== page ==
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 Post subject: Road deaths fall by 14%
PostPosted: Thu Jun 25, 2009 09:58 
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http://www.dft.gov.uk/pgr/statistics/da ... esults2008

Quote:
The Department for Transport has published statistics on road casualties in accidents reported to the police in Great Britain in 2008, according to the arrangements approved by the UK Statistics Authority.

The number of people killed in road accidents reported to the police, fell by 14 per cent from 2,946 in 2007 to 2,538 in 2008. 28,567 people were killed or seriously injured in 2008, 7 per cent fewer than in 2007. There were just under 231,000 road casualties in Great Britain in 2008, 7 per cent less than in 2007.

A very encouraging result by any standards that is too much to be dismissed as a statistical blip. However, part of the drop must be attributed to the very high fuel prices that prevailed during much of 2008 and the reduction in traffic caused by the recession.

Also, in 2007 and 2008 there's a lot of anecdotal evidence that the intensity of speed enforcement activity has been considerably reduced compared with earlier in the decade when the notorious hypothecation scheme was in operation.

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PostPosted: Thu Jun 25, 2009 10:02 
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Indeed, rta per unit of traffic volume would be more telling, wouldn't it?


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PostPosted: Thu Jun 25, 2009 10:10 
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Johnnytheboy wrote:
Indeed, rta per unit of traffic volume would be more telling, wouldn't it?

I don't think traffic volumes dropped overall by more than a couple of percentage points, though.

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PostPosted: Thu Jun 25, 2009 11:33 
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PeterE wrote:
I don't think traffic volumes dropped overall by more than a couple of percentage points, though.

A drop of a couple of points (or even none at all) would be quite significant against what was a prior trend of a constant rise of many points.

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PostPosted: Thu Jun 25, 2009 13:39 
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The economic slowdown has also curtaild the excessive drinking of drivers and pedestrians.

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“It has never been the rule in this country – I hope it never will be - that suspected criminal offences must automatically be the subject of prosecution” He added that there should be a prosecution: “wherever it appears that the offence or the circumstances of its commission is or are of such a character that a prosecution in respect thereof is required in the public interest”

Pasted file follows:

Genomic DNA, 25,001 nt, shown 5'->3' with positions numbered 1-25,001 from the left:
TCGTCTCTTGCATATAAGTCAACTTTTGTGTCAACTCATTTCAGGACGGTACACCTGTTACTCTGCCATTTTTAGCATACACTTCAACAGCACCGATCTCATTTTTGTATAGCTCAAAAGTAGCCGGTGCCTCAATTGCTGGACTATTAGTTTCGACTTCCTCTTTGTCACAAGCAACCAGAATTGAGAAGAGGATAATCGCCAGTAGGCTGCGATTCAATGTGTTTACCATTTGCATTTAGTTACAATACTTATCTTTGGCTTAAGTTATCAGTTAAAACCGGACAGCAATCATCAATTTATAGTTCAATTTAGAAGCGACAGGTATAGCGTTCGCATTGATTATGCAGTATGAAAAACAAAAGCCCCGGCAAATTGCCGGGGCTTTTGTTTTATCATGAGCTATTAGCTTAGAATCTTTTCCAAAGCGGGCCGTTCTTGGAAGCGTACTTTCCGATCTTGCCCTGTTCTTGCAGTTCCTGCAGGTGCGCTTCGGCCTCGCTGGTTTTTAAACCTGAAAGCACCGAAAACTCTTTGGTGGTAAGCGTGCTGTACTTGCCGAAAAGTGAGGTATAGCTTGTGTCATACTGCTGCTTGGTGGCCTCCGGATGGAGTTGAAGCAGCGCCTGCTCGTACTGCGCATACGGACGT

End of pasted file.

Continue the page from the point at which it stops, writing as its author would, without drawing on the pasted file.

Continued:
This approach has been endorsed by Attorney General ever since 1951. CPS Code


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PostPosted: Thu Jun 25, 2009 14:41 
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To be honest, I thought this was most encouraging:

Quote:
The Department for Transport is currently consulting road users, emergency services, local authorities and interest groups on a new strategy aimed at making UK roads the world's safest.


Actually doing things like improving junctions and such would make huge differences.

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The economic slowdown has also curtaild the excessive drinking of drivers and pedestrians.


Sorry, I can't agree to that without some solid proof. While more people might drink at home, there will most likely be more people that don't want to pay for a taxi, thus drive. And the sort of people that get completely bladdered tend to be able to afford drink whatever the circumstances in my expirence.

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PostPosted: Thu Jun 25, 2009 14:45 
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Oh dear! Fatals down, well you can't argue that's not god news.

How about a few more unsupported random reasons why this may be:
    Lots of aunties have died in 2008 so fewer people are driving to visit them
    Maybe the increase in obesity is is reducing the number of people who can fit in their cars
    Swallows have migrated to Algeria
    Wet leaves on the track
    The Olympics in Beijing
    More funding awarded to the museum in Bletchley Park
    I saw a girl driving a brown 206
    There was more flowers planted on roundabouts in 2008
    An increase in the use of moss-killer on lawns
I don't know if any of these things have had an effect or indeed are true but they have the same basis in fact as the crap you guys have posted above...stop making it up and acknowledge that which has made this difference.